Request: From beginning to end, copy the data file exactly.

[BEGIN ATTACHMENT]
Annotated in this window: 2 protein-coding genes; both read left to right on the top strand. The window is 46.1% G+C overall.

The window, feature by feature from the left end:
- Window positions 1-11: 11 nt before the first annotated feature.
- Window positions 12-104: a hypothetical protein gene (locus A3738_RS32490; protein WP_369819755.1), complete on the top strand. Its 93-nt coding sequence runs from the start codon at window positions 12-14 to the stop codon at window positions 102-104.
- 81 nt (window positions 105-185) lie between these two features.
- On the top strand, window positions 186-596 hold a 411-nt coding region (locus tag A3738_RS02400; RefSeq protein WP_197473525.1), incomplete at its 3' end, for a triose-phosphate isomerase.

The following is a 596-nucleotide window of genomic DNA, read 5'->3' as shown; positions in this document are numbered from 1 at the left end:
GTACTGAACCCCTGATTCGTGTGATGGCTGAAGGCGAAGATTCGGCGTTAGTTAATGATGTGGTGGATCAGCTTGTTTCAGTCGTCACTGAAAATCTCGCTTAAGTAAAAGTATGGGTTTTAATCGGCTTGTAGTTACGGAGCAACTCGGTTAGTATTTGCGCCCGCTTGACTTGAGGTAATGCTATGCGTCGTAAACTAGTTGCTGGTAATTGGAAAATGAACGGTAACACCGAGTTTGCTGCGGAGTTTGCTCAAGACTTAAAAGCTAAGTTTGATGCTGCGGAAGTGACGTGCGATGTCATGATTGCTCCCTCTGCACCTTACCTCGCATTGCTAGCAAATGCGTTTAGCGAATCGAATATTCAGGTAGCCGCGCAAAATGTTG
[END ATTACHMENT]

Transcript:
Annotated in this window: 2 protein-coding genes; both read left to right on the top strand. The window is 46.1% G+C overall.

The window, feature by feature from the left end:
- Window positions 1-11: 11 nt before the first annotated feature.
- Window positions 12-104: a hypothetical protein gene (locus A3738_RS32490; protein WP_369819755.1), complete on the top strand. Its 93-nt coding sequence runs from the start codon at window positions 12-14 to the stop codon at window positions 102-104.
- 81 nt (window positions 105-185) lie between these two features.
- On the top strand, window positions 186-596 hold a 411-nt coding region (locus tag A3738_RS02400; RefSeq protein WP_197473525.1), incomplete at its 3' end, for a triose-phosphate isomerase.

The following is a 596-nucleotide window of genomic DNA, read 5'->3' as shown; positions in this document are numbered from 1 at the left end:
GTACTGAACCCCTGATTCGTGTGATGGCTGAAGGCGAAGATTCGGCGTTAGTTAATGATGTGGTGGATCAGCTTGTTTCAGTCGTCACTGAAAATCTCGCTTAAGTAAAAGTATGGGTTTTAATCGGCTTGTAGTTACGGAGCAACTCGGTTAGTATTTGCGCCCGCTTGACTTGAGGTAATGCTATGCGTCGTAAACTAGTTGCTGGTAATTGGAAAATGAACGGTAACACCGAGTTTGCTGCGGAGTTTGCTCAAGACTTAAAAGCTAAGTTTGATGCTGCGGAAGTGACGTGCGATGTCATGATTGCTCCCTCTGCACCTTACCTCGCATTGCTAGCAAATGCGTTTAGCGAATCGAATATTCAGGTAGCCGCGCAAAATGTTG